At the Inwood refinery in southern Queens, a line of more than a dozen tanker trucks stretched from the refinery entrance. Some drivers slept while they waited.
Seven tanker drivers, most of whom serve independent gas stations throughout Long Island and New York City, said the average wait in recent days to fill up their tankers was about 3 hours, and then another 90 minutes once they reached the pumps.
"We're now lucky if we can get two runs in a day," said Parkash Ram, 54, of Queens, who works for a trucking company that supplies independent gas stations on Long Island.
But there were signs fuel lines were starting to ease up. There were no gasoline lines reported at most gas stations in New Jersey as well in some places in Long Island.
Bloomberg announced a day of service on Saturday and hundreds of volunteers helped stricken areas of the city.
On Staten Island, the New York City borough hit hardest by the storm, the sense of total material loss has settled in and residents were preparing their homes for demolition.
On Saturday, Yevgeniya Maltseva, 63, a Staten Island homeowner and medical office staffer was staying warm burning all five elements on her stove.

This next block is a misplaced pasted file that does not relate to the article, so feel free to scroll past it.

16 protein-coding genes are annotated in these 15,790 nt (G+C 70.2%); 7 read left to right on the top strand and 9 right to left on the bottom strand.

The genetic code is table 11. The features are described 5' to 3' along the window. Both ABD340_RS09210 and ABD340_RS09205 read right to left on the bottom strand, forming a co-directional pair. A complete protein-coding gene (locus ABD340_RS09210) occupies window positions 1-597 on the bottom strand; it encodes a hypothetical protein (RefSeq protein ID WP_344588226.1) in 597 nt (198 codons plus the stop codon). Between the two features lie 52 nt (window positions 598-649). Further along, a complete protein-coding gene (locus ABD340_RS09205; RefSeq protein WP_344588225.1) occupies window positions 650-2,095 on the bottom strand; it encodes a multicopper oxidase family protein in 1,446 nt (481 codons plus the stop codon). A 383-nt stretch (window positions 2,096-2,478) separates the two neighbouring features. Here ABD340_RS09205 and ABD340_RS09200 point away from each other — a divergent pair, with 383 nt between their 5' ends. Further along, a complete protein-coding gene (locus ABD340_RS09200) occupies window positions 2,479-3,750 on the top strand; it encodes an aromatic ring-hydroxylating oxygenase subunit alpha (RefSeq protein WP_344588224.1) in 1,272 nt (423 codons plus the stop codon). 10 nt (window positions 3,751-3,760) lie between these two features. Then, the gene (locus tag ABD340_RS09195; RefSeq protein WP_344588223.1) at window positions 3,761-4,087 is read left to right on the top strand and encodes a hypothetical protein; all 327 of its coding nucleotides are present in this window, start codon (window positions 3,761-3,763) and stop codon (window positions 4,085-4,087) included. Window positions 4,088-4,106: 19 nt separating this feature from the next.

"We don't have any info at all. Con Edison (the electric utility company) is not even picking up the phone," she said.
On Sunday, Homeland Security Secretary Janet Napolitano will visit Staten Island. Homes along the island's south-eastern flank took the full brunt of the Atlantic storm surge.
Subway services to coastal areas were slowly being restored. Service to Coney Island resumed on Friday, but there was still no service to Far Rockaway. Widespread delays were reported on New Jersey commuter trains.
Many communities remain isolated. At a supermarket parking lot on East Park Avenue in Long Beach late Saturday afternoon, hundreds of weary residents were met with trucks carrying donated food and water, clean-up supplies and piles of clothes.
"Out here, time doesn't mean anything anymore," said Miles Rose, 58, an IT consultant from Long Beach. "You live by the sun, and when it goes down, the day is over and you go to bed. That's how we live now."
In New York's Broad Channel community, there was a boat in the middle of a road with a sign that read: "Broad Channel - the forgotten town."
On Saturday, New York Governor Andrew Cuomo extended the deadline to February for New Yorkers who lost their income due to the storm to apply for federal assistance.
A boat belonging to Staten Island-based actor Clem Caserta called the "Jimmy Whispers" after a character Caserta played in Robert de Niro's debut film "A Bronx Tale" was washed up in Harbortown, 20 miles south of Newark, New Jersey.
Sandy ripped some 300 feet of floating dock off its moorings on the Staten Island side of the Arthur Kill waterway, and pushed it about half a mile across the water along with a half dozen fishing boats.
There were 289,239 customers without power on Saturday in the states struck by Sandy, a drop of 144,901 from Friday, the U.S. Energy Department said. At the peak 8.5 million were without power.